Advocacy

The mission of MMEA is to support music teachers in Maryland schools. Advocacy on your behalf is one way of many this objective is pursued. Since every program has different goals and individual needs, the following websites offer ideas and tools to aid in garnering the most support and resources for your music program. These sites cover the state of Maryland, regional, local and state agencies, federal institutions, independent advocacy organizations, MENC, and other groups that provide information to further arts and music education.

In advocating for any endeavor, knowledge is power. As music teachers, we know the value of our work to children and how its impact can be felt far beyond the classroom. Our lives are busy meeting the responsibilities of what are compelled to do: teach music. The primary goal is to help children become the best musicians possible in the time we can work with them. This task in itself is complex, regardless of the myriad other duties we, as educators, must complete every day.

Advocacy is an important component to any successful program. This is a daily task undertaken by music teachers in the course of their standard duties. We inspire our students to play well so that –

  • the parents will be proud and compliment the principal on fine curricular choices,
  • the principal will report student and school success to the superintendent,
  • the superintendent will allocate money through the school board,
  • the school board will work for increased funding by showing the best of their district to
  • the education leaders in the state; and most importantly, so that
  • the students will be enriched by music in their lives.

This is advocacy and what music teachers do every day they enter classrooms across the state of Maryland to teach young musicians.

Thoughts on Advocating by Ron Frezzo, Advocacy Chair

We may be turning the tide…NCLB and its manic obsession with testing taking and the data it produces may have peaked and common sense starting to return to the classroom. Study after study is showing the fallacy of basics-only education and more importantly – beyond “ars gratis ars” – the positive affects that the study of music has on other areas of cognitive development. I am trying to read all I can from NAfME, Groundswell, the general press, science magazines, etc….I’m excerpting from a study reviewed by Tom Jacobs in Miller-McCune.com (Dec. 5) about a study at the University of Regensburg, Germany on improvement in processing spatial information…… After testing: Among musicians, men scored just a bit higher than the education students, but women’s scores rocketed up, to the point where they did slightly better than their male counterparts.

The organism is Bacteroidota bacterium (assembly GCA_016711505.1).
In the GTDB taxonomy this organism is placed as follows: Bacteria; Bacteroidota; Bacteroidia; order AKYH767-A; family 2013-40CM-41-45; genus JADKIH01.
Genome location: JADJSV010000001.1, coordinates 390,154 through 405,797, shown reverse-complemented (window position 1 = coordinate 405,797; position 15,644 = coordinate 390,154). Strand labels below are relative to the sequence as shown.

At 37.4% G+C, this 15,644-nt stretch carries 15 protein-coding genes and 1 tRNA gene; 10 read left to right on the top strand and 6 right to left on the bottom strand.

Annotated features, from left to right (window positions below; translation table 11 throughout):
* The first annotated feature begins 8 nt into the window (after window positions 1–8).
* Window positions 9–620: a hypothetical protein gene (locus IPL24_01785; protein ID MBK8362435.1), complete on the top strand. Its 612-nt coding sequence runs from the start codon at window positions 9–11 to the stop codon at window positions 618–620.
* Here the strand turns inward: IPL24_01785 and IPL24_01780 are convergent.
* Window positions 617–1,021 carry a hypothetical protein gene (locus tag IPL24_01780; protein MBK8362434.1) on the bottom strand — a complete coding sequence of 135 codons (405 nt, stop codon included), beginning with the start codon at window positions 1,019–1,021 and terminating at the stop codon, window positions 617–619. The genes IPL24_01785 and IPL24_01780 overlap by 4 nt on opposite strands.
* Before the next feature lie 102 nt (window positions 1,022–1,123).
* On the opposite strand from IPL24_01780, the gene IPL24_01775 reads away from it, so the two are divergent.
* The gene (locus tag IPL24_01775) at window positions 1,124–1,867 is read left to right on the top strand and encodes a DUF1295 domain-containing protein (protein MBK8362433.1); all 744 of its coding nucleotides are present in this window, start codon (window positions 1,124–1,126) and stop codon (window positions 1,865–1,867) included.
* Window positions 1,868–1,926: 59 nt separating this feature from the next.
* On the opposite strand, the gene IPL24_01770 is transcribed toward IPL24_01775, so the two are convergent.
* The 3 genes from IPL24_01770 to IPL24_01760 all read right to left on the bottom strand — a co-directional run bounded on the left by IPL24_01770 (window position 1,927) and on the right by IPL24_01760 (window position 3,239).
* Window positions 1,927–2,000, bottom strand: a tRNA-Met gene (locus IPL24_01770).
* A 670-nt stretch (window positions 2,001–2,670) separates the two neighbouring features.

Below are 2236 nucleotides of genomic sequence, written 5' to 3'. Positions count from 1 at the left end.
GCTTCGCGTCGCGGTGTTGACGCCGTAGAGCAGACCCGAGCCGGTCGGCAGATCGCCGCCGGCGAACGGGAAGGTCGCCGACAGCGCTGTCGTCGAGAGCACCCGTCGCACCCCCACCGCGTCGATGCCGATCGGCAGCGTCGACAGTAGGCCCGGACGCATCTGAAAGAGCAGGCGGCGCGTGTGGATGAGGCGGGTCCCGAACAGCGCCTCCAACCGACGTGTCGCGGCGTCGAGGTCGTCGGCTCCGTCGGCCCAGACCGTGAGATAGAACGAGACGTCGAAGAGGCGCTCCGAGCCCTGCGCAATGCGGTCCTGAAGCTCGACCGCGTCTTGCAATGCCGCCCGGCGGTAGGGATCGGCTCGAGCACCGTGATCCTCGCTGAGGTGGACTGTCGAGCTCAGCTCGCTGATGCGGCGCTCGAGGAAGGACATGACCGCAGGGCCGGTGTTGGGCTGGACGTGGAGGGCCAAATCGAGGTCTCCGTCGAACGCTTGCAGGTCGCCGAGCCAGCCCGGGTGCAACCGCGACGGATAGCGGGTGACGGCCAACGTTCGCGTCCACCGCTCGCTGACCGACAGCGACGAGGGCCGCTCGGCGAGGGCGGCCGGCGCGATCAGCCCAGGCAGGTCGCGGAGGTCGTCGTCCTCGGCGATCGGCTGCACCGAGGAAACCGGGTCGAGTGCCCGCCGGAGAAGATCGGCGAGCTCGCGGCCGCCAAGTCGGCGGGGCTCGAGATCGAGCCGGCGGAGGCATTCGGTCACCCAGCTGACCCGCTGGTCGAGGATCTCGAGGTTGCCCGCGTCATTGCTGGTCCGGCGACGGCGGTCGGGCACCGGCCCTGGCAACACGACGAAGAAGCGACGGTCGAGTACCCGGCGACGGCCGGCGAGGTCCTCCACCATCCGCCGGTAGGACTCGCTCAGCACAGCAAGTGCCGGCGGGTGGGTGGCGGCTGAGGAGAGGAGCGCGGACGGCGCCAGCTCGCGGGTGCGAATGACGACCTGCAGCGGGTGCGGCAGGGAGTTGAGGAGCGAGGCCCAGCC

“Because the female musicians in this study show a higher speed of cognitive processing,” the researchers write, “it is possible that their ability to process information quickly, combined with their long-term motor training, may explain their enhanced mental rotation ability.” The researchers speculate that musicians learn to think in terms of spatial relationships “because notes are coded in terms of their spatial positions.” This makes intuitive sense. A musician, like an athlete, instinctively learns to navigate through space: one reads notes on a staff, while another masters the parameters of a tennis court or football field. While this one small study is hardly conclusive, it provides more evidence of the drawbacks of a basics-only approach to education. Such an approach ignores the ways important mental processes are enhanced by learning that occurs outside the core curriculum. This research suggests, in the words of Pietsch and Jansen, that “playing an instrument or a sport for many years has an enhancing effect on a specific cognitive task” — one that confers real-world benefits.

Recent Wall Street Journal Article on the joys and benefits of music study as an adult.

Check out this recent research on the benefits of Music Education:

Northwestern University Auditory Neuroscience Laboratory

Musicians Spot Mistakes More Quickly and More Accurately than Non-Musicians (NAfME, July 21, 2014)

How Playing Music Affects the Developing Brain (Common Health, July 17, 2014)

Music Impacts Our Brains: Blood Flow Increases After Musical Training (Science World Report, May 10, 2014)

The Benefits of Music Education (Royal Conservatory of Music, April 2014)

The Surprising Science Behind What Music Does to Our Brains (Fast Company, Dec. 6, 2013)

Musical Training Optimizes Brain Function (Psychology Today, Nov. 13, 2013)

Is Music the Key to Success (New York Times, Oct. 12, 2013)

The Importance of Keeping the Beat (Northwestern Univ. Sept 18, 2013)

Music Lessons Enhance the Quality of School Life (Science Daily - Aug. 30, 2013)

Singing Changes Your Brain (Time Magazine - Aug. 16, 2013)

J.D. Wilson on the Importance of the Arts (Winston-Salem Journal, July 22, 2013)

Why Music Makes our Brains Sing (New York Times, June 7, 2013)

Choir Singing Could Help Reduce Anxiety, Study Finds (Huffington Post, April 28, 2013)

Babies Brains Benefit from Music Lessons, Even Before They Can Walk and Talk (Science Daily, May 9, 2012)

Hearing the Music, Honing the Mind (Scientific American Oct. 26, 2010)

SAT Scores of Students Who Study the Arts

Northwestern University study - "Music training primes the nervous system and boosts learning"

Music Education Can Help Children Improve Reading Skills

Adolescents Involved With Music Do Better In School

NBC Report on Link Between Music Education and Cognitive Development